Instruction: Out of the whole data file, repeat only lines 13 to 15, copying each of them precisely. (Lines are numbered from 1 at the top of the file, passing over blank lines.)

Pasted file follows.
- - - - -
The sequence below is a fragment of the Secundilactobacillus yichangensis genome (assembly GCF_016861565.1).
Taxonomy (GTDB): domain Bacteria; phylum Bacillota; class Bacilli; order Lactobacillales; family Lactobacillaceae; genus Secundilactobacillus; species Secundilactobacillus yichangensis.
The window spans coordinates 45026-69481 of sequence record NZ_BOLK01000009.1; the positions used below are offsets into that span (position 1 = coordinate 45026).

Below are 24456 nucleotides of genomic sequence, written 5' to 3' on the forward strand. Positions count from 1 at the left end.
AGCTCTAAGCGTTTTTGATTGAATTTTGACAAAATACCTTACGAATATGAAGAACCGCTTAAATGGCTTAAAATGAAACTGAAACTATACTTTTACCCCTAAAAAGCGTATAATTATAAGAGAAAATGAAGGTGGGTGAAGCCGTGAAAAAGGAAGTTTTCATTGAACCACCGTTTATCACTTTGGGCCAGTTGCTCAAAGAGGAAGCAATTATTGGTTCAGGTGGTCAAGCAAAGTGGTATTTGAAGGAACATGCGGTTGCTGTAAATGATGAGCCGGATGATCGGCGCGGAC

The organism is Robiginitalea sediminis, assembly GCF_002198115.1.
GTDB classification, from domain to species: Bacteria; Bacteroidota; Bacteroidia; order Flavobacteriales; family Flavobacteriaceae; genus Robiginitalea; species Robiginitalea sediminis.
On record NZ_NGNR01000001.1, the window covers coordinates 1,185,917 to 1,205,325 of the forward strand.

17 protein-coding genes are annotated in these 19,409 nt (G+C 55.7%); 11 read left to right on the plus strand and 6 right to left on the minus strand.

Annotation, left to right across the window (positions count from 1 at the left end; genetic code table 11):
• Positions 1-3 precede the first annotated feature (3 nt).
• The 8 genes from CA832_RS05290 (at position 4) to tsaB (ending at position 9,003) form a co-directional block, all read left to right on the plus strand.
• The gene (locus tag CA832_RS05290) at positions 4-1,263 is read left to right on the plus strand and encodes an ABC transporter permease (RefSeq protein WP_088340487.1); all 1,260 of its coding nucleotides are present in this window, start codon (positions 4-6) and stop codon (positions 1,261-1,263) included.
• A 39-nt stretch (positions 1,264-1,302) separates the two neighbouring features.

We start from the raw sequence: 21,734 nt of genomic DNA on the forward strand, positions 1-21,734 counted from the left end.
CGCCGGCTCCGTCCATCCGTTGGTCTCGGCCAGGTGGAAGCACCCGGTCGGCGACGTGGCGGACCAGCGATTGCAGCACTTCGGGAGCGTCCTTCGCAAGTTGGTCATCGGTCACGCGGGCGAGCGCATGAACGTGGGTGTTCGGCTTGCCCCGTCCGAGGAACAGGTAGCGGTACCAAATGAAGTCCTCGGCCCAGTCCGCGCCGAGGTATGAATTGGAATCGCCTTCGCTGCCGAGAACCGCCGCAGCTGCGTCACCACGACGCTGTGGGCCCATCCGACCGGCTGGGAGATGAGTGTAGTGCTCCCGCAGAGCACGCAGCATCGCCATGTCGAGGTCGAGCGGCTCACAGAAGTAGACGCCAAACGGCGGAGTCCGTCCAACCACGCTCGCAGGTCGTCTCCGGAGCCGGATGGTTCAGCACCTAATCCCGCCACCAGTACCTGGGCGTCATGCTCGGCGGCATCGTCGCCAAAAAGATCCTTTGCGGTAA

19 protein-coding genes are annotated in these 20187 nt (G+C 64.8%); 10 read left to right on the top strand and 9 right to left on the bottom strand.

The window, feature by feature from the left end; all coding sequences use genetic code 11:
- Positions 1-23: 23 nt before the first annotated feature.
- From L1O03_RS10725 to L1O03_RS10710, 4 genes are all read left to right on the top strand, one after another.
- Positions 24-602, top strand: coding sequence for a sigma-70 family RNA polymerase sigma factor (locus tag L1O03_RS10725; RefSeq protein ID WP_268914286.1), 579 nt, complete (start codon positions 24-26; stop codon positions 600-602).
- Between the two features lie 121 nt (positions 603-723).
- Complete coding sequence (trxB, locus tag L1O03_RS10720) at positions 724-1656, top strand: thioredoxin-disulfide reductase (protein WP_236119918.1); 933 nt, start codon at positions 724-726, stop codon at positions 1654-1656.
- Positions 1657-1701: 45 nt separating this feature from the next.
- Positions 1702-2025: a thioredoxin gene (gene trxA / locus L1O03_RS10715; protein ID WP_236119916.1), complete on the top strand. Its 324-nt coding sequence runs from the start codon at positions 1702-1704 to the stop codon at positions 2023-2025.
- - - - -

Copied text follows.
• The gene (locus tag CA832_RS05290) at positions 4-1,263 is read left to right on the plus strand and encodes an ABC transporter permease (RefSeq protein WP_088340487.1); all 1,260 of its coding nucleotides are present in this window, start codon (positions 4-6) and stop codon (positions 1,261-1,263) included.
• A 39-nt stretch (positions 1,264-1,302) separates the two neighbouring features.

We start from the raw sequence: 21,734 nt of genomic DNA on the forward strand, positions 1-21,734 counted from the left end.